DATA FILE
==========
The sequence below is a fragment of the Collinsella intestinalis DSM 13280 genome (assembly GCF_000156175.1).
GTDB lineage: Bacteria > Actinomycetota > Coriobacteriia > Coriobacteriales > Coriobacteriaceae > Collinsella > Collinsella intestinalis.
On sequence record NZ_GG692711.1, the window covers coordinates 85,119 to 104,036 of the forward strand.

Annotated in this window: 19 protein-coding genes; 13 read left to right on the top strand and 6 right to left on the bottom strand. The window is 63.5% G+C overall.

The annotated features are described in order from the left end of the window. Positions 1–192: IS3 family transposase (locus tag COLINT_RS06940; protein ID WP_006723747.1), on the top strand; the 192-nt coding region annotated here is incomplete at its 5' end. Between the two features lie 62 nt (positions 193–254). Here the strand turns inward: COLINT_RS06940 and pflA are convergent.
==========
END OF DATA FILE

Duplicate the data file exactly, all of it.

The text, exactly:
The sequence below is a fragment of the Collinsella intestinalis DSM 13280 genome (assembly GCF_000156175.1).
GTDB lineage: Bacteria > Actinomycetota > Coriobacteriia > Coriobacteriales > Coriobacteriaceae > Collinsella > Collinsella intestinalis.
On sequence record NZ_GG692711.1, the window covers coordinates 85,119 to 104,036 of the forward strand.

Annotated in this window: 19 protein-coding genes; 13 read left to right on the top strand and 6 right to left on the bottom strand. The window is 63.5% G+C overall.

The annotated features are described in order from the left end of the window. Positions 1–192: IS3 family transposase (locus tag COLINT_RS06940; protein ID WP_006723747.1), on the top strand; the 192-nt coding region annotated here is incomplete at its 5' end. Between the two features lie 62 nt (positions 193–254). Here the strand turns inward: COLINT_RS06940 and pflA are convergent.